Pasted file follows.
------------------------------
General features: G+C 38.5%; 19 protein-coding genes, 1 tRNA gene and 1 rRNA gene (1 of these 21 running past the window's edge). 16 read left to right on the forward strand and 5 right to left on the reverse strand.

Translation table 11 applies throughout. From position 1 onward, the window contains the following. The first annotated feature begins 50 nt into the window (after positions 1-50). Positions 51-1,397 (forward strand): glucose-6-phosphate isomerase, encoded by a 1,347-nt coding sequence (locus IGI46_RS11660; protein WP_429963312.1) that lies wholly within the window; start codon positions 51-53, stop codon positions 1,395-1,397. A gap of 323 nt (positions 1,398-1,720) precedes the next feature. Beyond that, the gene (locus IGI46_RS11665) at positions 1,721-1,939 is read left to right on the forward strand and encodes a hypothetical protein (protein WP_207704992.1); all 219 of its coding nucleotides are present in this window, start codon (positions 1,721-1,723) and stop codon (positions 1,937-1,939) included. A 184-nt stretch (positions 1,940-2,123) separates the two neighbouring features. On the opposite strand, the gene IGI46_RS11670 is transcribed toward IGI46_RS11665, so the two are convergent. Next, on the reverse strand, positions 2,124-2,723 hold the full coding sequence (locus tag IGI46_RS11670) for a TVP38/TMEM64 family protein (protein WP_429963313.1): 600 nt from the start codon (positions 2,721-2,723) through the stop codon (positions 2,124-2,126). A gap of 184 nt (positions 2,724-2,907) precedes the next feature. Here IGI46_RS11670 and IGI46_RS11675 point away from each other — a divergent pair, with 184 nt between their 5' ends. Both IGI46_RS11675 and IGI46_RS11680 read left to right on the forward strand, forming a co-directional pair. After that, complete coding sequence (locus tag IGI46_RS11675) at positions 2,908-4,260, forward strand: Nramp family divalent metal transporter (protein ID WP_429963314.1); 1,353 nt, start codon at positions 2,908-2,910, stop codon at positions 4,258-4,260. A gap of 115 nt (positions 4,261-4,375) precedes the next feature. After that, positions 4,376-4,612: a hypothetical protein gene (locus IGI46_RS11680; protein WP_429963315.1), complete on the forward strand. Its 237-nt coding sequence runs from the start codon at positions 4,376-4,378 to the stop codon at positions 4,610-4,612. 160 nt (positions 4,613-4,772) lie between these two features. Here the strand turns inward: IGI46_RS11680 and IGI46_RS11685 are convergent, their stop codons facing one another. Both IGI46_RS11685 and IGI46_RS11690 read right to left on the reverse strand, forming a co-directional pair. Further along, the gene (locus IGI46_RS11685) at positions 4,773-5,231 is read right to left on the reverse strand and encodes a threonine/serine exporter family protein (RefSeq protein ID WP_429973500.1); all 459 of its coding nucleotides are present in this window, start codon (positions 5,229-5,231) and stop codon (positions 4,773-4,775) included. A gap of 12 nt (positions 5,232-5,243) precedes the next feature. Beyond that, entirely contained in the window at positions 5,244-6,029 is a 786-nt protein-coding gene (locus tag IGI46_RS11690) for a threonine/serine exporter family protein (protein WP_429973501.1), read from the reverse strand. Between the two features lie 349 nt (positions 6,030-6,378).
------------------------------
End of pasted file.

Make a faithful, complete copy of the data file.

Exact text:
General features: G+C 38.5%; 19 protein-coding genes, 1 tRNA gene and 1 rRNA gene (1 of these 21 running past the window's edge). 16 read left to right on the forward strand and 5 right to left on the reverse strand.

Translation table 11 applies throughout. From position 1 onward, the window contains the following. The first annotated feature begins 50 nt into the window (after positions 1-50). Positions 51-1,397 (forward strand): glucose-6-phosphate isomerase, encoded by a 1,347-nt coding sequence (locus IGI46_RS11660; protein WP_429963312.1) that lies wholly within the window; start codon positions 51-53, stop codon positions 1,395-1,397. A gap of 323 nt (positions 1,398-1,720) precedes the next feature. Beyond that, the gene (locus IGI46_RS11665) at positions 1,721-1,939 is read left to right on the forward strand and encodes a hypothetical protein (protein WP_207704992.1); all 219 of its coding nucleotides are present in this window, start codon (positions 1,721-1,723) and stop codon (positions 1,937-1,939) included. A 184-nt stretch (positions 1,940-2,123) separates the two neighbouring features. On the opposite strand, the gene IGI46_RS11670 is transcribed toward IGI46_RS11665, so the two are convergent. Next, on the reverse strand, positions 2,124-2,723 hold the full coding sequence (locus tag IGI46_RS11670) for a TVP38/TMEM64 family protein (protein WP_429963313.1): 600 nt from the start codon (positions 2,721-2,723) through the stop codon (positions 2,124-2,126). A gap of 184 nt (positions 2,724-2,907) precedes the next feature. Here IGI46_RS11670 and IGI46_RS11675 point away from each other — a divergent pair, with 184 nt between their 5' ends. Both IGI46_RS11675 and IGI46_RS11680 read left to right on the forward strand, forming a co-directional pair. After that, complete coding sequence (locus tag IGI46_RS11675) at positions 2,908-4,260, forward strand: Nramp family divalent metal transporter (protein ID WP_429963314.1); 1,353 nt, start codon at positions 2,908-2,910, stop codon at positions 4,258-4,260. A gap of 115 nt (positions 4,261-4,375) precedes the next feature. After that, positions 4,376-4,612: a hypothetical protein gene (locus IGI46_RS11680; protein WP_429963315.1), complete on the forward strand. Its 237-nt coding sequence runs from the start codon at positions 4,376-4,378 to the stop codon at positions 4,610-4,612. 160 nt (positions 4,613-4,772) lie between these two features. Here the strand turns inward: IGI46_RS11680 and IGI46_RS11685 are convergent, their stop codons facing one another. Both IGI46_RS11685 and IGI46_RS11690 read right to left on the reverse strand, forming a co-directional pair. Further along, the gene (locus IGI46_RS11685) at positions 4,773-5,231 is read right to left on the reverse strand and encodes a threonine/serine exporter family protein (RefSeq protein ID WP_429973500.1); all 459 of its coding nucleotides are present in this window, start codon (positions 5,229-5,231) and stop codon (positions 4,773-4,775) included. A gap of 12 nt (positions 5,232-5,243) precedes the next feature. Beyond that, entirely contained in the window at positions 5,244-6,029 is a 786-nt protein-coding gene (locus tag IGI46_RS11690) for a threonine/serine exporter family protein (protein WP_429973501.1), read from the reverse strand. Between the two features lie 349 nt (positions 6,030-6,378).